It was less than a week ago that Microsoft launched a trade-in program offering iPad owners the chance to swap their tablet for a gift card to put towards a Surface tablet or some such product made by the Redmond-based company.
It’s not sure how many people have so far taken advantage of the limited-time offer to offload their Apple slate, but either way, Microsoft has decided to expand the program to involve phones, tablets and PCs manufactured by just about any company you can think of. In the cell phone section, for example, no less than 50 are listed.
Spotted by ZDNet (via this tech blog), the offer, which Microsoft says is open to “anyone”, works slightly differently to the iPad deal, with this one operating over the Web rather than at select Microsoft stores.
“Get up to $350 back when you trade up from an old iPad, iPhone or other device to a new Windows Phone or Tablet,” Microsoft says on a webpage promoting the offer.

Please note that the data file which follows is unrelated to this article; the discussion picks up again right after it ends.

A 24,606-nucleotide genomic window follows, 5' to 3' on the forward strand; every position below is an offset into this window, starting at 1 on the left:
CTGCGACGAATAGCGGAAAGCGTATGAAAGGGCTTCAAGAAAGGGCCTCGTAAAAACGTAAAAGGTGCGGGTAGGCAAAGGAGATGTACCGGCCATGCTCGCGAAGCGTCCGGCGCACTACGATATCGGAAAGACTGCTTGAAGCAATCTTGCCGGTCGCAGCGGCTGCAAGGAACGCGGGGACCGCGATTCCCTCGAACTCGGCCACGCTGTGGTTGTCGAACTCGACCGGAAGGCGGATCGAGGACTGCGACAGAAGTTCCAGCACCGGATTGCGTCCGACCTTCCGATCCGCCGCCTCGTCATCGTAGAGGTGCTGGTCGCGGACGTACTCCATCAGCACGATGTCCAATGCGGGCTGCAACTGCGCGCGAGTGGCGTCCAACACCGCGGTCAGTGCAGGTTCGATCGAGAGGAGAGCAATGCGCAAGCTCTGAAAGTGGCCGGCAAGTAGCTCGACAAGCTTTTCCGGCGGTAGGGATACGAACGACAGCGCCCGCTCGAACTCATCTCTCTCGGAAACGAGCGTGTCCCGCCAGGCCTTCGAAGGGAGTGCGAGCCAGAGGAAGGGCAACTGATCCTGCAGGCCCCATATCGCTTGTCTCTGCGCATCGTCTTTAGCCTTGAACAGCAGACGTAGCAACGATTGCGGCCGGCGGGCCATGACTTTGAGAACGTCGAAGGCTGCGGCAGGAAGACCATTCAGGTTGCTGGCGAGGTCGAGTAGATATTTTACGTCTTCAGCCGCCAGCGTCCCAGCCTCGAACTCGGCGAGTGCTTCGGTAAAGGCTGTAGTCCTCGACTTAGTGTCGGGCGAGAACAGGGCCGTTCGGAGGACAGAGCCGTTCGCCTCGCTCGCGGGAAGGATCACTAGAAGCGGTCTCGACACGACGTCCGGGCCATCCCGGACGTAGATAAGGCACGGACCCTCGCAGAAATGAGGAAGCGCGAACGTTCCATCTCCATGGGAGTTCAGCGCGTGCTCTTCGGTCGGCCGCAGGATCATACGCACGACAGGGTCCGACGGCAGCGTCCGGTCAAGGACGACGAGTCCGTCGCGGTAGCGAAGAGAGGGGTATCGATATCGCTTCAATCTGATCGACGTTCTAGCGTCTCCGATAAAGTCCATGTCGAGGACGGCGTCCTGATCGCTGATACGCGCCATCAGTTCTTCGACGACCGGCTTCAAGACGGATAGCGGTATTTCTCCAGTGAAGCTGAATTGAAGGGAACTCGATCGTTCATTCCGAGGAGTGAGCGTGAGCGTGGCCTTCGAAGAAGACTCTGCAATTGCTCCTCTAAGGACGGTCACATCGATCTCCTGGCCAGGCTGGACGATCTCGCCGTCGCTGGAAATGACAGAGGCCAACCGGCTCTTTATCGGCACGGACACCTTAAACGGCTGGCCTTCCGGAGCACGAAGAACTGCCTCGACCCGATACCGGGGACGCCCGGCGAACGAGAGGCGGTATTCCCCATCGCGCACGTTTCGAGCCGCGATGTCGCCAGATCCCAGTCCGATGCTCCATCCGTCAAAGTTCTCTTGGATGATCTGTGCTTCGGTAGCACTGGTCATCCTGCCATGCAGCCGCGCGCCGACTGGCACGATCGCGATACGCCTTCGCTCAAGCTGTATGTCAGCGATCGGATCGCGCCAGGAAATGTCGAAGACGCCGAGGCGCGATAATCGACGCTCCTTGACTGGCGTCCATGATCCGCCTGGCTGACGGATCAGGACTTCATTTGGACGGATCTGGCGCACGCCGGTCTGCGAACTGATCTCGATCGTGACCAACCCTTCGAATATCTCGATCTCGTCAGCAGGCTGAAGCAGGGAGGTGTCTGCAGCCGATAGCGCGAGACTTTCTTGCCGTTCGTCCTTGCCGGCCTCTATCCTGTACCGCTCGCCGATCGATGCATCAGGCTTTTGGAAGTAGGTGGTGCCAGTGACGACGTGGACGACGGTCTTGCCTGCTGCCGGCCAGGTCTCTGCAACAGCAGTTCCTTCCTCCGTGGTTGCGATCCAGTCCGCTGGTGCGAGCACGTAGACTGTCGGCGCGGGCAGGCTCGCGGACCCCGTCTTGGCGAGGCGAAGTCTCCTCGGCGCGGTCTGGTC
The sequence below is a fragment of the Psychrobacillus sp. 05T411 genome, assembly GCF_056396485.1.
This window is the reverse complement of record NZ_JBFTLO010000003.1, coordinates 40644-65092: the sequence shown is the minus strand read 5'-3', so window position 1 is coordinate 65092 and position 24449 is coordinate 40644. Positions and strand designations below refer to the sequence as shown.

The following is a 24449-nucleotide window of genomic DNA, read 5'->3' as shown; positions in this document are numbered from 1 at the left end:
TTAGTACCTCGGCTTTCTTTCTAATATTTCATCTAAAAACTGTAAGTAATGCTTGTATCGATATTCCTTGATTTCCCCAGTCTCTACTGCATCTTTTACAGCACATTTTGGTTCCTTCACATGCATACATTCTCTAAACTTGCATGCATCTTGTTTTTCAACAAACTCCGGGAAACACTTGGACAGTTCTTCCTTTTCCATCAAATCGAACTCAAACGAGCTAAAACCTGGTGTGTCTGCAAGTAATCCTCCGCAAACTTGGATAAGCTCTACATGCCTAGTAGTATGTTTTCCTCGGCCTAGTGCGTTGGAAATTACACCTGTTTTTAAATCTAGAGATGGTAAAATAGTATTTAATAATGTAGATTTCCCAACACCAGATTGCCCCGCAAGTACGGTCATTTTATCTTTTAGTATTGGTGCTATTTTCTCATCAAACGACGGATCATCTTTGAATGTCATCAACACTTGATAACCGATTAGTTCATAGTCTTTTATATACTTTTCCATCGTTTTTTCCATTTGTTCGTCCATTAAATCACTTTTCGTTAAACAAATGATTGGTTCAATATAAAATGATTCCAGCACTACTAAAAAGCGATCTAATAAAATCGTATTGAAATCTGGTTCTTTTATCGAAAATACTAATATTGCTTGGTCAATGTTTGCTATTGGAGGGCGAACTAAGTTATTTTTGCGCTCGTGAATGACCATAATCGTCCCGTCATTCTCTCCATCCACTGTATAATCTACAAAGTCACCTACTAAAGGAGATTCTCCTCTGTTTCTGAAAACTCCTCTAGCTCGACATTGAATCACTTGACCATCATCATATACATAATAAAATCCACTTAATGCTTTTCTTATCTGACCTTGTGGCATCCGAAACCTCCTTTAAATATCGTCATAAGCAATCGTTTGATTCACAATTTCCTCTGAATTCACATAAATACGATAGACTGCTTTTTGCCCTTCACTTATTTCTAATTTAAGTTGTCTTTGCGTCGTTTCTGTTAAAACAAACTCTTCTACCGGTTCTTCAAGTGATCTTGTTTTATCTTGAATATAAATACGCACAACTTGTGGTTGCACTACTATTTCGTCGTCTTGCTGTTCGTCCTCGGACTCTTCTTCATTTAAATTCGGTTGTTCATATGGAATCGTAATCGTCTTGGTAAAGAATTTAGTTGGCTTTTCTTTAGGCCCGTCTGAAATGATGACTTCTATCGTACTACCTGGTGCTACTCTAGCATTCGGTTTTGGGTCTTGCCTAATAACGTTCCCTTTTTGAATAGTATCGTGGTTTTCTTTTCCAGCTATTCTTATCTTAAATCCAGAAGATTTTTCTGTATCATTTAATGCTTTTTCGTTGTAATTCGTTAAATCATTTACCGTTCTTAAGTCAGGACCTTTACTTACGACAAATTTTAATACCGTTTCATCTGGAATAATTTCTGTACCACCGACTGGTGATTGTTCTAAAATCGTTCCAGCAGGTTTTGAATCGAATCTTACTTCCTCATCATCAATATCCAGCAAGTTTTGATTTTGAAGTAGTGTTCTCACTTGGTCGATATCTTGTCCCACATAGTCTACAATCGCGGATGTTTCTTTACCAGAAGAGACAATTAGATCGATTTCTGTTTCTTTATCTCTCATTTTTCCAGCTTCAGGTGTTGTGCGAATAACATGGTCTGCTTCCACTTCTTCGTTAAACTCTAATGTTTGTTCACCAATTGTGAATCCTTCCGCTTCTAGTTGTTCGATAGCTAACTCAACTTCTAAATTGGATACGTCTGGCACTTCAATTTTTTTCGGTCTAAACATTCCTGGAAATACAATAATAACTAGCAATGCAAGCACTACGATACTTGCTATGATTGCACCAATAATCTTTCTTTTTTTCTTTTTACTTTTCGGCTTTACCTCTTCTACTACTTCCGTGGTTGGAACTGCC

The company has partnered with Clover Wireless – a firm that specializes in take-back programs and recycling solutions – for this latest deal, and is offering it to individuals who want to offload a single device as well as businesses that might have a bunch of phones, tablets and computers they want to get rid of.
Those interested just need to fill in an online form detailing their device. Clover offer a price, you package and send it, and within 30 days you need to show proof-of-purchase of a Surface tablet or Windows Phone. Clover will then send you a rebate on a prepaid Visa card. A comprehensive FAQ page has all the details.
As for what becomes of all the electronic devices sent Clover’s way, the company says it reconditions them for resale or, if they’re too beat up, recycles them. Working products with a low resale value are occasionally donated to shelters, senior citizens homes, and schools.
This latest offer comes days before Microsoft unveils updated versions of its Surface slates. The original versions of the tablet failed to take the market by storm, with the company recently forced to take a $900 million write-down on unsold Surface RT tablets.